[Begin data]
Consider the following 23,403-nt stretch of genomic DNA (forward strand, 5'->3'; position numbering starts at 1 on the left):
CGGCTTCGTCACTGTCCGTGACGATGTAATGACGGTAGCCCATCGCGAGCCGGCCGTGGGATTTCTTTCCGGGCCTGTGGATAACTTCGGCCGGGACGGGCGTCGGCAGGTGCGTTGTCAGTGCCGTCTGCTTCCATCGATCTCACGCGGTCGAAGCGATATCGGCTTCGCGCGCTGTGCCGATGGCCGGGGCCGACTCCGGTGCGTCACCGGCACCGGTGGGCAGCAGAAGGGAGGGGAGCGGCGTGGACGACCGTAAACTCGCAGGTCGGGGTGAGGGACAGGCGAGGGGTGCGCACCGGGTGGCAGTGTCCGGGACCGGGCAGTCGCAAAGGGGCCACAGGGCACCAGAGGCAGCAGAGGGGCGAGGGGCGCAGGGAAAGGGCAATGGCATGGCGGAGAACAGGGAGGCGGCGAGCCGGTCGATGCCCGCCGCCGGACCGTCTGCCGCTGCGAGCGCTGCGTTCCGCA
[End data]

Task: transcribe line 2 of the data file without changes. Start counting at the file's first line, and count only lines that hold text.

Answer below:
CGGCTTCGTCACTGTCCGTGACGATGTAATGACGGTAGCCCATCGCGAGCCGGCCGTGGGATTTCTTTCCGGGCCTGTGGATAACTTCGGCCGGGACGGGCGTCGGCAGGTGCGTTGTCAGTGCCGTCTGCTTCCATCGATCTCACGCGGTCGAAGCGATATCGGCTTCGCGCGCTGTGCCGATGGCCGGGGCCGACTCCGGTGCGTCACCGGCACCGGTGGGCAGCAGAAGGGAGGGGAGCGGCGTGGACGACCGTAAACTCGCAGGTCGGGGTGAGGGACAGGCGAGGGGTGCGCACCGGGTGGCAGTGTCCGGGACCGGGCAGTCGCAAAGGGGCCACAGGGCACCAGAGGCAGCAGAGGGGCGAGGGGCGCAGGGAAAGGGCAATGGCATGGCGGAGAACAGGGAGGCGGCGAGCCGGTCGATGCCCGCCGCCGGACCGTCTGCCGCTGCGAGCGCTGCGTTCCGCA